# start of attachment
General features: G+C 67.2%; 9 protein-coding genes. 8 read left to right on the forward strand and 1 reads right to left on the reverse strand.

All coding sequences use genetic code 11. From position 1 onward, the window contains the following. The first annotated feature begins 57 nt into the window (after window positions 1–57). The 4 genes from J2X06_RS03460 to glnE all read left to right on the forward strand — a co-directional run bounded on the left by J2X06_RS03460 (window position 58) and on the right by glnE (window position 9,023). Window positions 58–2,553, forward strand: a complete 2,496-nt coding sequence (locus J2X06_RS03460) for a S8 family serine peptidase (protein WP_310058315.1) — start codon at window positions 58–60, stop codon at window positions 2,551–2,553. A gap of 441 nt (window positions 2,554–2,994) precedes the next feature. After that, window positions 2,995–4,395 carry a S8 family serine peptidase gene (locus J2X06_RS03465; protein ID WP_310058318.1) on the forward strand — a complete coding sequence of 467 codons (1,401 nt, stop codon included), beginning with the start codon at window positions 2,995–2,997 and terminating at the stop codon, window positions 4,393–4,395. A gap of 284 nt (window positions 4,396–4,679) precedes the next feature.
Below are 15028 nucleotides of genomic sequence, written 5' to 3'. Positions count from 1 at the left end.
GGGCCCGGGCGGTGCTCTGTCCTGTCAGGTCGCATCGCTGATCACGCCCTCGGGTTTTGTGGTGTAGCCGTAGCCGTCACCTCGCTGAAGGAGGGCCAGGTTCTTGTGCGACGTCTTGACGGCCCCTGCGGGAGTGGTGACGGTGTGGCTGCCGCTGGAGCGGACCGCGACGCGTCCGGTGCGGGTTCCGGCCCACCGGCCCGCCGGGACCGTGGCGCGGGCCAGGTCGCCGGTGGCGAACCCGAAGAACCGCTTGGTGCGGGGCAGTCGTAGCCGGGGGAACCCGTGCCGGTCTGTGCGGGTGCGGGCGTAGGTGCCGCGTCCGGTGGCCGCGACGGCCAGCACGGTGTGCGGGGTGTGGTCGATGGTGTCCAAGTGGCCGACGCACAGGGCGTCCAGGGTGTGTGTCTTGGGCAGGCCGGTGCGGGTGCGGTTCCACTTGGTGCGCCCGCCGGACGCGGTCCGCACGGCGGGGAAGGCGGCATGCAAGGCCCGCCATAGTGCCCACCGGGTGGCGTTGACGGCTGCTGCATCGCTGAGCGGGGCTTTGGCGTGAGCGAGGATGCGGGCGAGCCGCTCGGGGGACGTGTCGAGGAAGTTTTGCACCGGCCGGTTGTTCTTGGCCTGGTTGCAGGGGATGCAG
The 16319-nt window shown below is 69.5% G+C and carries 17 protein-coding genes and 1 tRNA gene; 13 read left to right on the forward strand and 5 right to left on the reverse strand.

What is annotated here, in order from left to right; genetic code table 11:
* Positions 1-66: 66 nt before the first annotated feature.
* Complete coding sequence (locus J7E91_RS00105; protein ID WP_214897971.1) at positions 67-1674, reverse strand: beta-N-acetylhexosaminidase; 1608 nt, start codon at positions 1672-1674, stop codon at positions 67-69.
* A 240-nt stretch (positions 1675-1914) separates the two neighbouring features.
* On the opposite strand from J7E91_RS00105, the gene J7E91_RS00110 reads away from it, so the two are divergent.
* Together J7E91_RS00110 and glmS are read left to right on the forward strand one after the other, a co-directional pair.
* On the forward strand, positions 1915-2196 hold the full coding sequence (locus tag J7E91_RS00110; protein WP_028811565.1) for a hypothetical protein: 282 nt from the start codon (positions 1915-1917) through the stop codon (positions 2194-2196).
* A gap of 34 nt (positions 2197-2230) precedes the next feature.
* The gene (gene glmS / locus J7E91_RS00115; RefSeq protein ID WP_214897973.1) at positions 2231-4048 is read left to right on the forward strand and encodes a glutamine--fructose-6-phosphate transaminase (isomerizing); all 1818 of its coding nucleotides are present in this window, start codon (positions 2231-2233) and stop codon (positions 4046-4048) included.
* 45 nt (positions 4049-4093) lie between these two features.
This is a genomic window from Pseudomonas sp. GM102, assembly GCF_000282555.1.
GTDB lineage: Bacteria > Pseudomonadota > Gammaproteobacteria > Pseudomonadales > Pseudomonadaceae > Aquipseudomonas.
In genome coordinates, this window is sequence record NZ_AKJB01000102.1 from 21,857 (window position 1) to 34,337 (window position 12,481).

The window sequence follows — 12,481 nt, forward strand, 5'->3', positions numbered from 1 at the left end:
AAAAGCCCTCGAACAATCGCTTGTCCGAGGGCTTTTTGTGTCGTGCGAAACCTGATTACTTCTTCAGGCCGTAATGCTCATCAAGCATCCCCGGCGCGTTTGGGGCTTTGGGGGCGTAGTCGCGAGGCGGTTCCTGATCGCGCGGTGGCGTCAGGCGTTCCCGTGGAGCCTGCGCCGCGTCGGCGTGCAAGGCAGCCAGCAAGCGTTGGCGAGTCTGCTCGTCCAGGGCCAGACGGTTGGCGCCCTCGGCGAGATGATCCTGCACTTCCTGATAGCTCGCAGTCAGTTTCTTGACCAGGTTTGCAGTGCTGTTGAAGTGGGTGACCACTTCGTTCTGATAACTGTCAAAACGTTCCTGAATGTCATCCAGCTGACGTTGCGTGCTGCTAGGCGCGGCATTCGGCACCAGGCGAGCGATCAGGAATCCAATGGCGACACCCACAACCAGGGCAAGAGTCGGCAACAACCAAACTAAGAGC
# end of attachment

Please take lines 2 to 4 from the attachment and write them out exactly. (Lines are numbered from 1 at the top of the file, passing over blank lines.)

All coding sequences use genetic code 11. From position 1 onward, the window contains the following. The first annotated feature begins 57 nt into the window (after window positions 1–57). The 4 genes from J2X06_RS03460 to glnE all read left to right on the forward strand — a co-directional run bounded on the left by J2X06_RS03460 (window position 58) and on the right by glnE (window position 9,023). Window positions 58–2,553, forward strand: a complete 2,496-nt coding sequence (locus J2X06_RS03460) for a S8 family serine peptidase (protein WP_310058315.1) — start codon at window positions 58–60, stop codon at window positions 2,551–2,553. A gap of 441 nt (window positions 2,554–2,994) precedes the next feature. After that, window positions 2,995–4,395 carry a S8 family serine peptidase gene (locus J2X06_RS03465; protein ID WP_310058318.1) on the forward strand — a complete coding sequence of 467 codons (1,401 nt, stop codon included), beginning with the start codon at window positions 2,995–2,997 and terminating at the stop codon, window positions 4,393–4,395. A gap of 284 nt (window positions 4,396–4,679) precedes the next feature.
Below are 15028 nucleotides of genomic sequence, written 5' to 3'. Positions count from 1 at the left end.
GGGCCCGGGCGGTGCTCTGTCCTGTCAGGTCGCATCGCTGATCACGCCCTCGGGTTTTGTGGTGTAGCCGTAGCCGTCACCTCGCTGAAGGAGGGCCAGGTTCTTGTGCGACGTCTTGACGGCCCCTGCGGGAGTGGTGACGGTGTGGCTGCCGCTGGAGCGGACCGCGACGCGTCCGGTGCGGGTTCCGGCCCACCGGCCCGCCGGGACCGTGGCGCGGGCCAGGTCGCCGGTGGCGAACCCGAAGAACCGCTTGGTGCGGGGCAGTCGTAGCCGGGGGAACCCGTGCCGGTCTGTGCGGGTGCGGGCGTAGGTGCCGCGTCCGGTGGCCGCGACGGCCAGCACGGTGTGCGGGGTGTGGTCGATGGTGTCCAAGTGGCCGACGCACAGGGCGTCCAGGGTGTGTGTCTTGGGCAGGCCGGTGCGGGTGCGGTTCCACTTGGTGCGCCCGCCGGACGCGGTCCGCACGGCGGGGAAGGCGGCATGCAAGGCCCGCCATAGTGCCCACCGGGTGGCGTTGACGGCTGCTGCATCGCTGAGCGGGGCTTTGGCGTGAGCGAGGATGCGGGCGAGCCGCTCGGGGGACGTGTCGAGGAAGTTTTGCACCGGCCGGTTGTTCTTGGCCTGGTTGCAGGGGATGCAG